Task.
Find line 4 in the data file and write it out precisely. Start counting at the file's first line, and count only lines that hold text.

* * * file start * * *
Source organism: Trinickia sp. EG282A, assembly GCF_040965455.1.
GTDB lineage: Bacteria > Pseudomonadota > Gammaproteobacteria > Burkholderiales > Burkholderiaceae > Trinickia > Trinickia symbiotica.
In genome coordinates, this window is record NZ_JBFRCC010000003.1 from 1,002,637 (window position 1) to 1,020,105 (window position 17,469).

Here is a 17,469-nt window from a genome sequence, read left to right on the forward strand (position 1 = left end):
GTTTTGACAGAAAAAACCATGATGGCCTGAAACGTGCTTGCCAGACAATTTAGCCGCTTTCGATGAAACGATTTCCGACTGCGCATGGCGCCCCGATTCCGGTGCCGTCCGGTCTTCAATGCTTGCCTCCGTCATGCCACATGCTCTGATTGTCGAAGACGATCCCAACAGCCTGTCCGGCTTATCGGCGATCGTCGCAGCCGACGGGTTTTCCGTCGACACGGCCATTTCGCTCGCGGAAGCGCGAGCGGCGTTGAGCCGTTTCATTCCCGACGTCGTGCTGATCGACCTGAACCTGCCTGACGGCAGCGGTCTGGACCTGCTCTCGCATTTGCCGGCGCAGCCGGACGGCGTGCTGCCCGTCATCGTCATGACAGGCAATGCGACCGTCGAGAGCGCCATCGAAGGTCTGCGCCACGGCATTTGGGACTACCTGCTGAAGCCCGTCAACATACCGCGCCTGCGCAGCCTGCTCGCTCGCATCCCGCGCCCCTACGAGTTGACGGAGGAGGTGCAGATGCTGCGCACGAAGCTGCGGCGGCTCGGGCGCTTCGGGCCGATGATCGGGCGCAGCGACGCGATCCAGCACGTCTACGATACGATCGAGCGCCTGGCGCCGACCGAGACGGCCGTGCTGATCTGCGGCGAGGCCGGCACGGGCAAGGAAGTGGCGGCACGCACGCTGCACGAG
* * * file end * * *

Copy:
Here is a 17,469-nt window from a genome sequence, read left to right on the forward strand (position 1 = left end):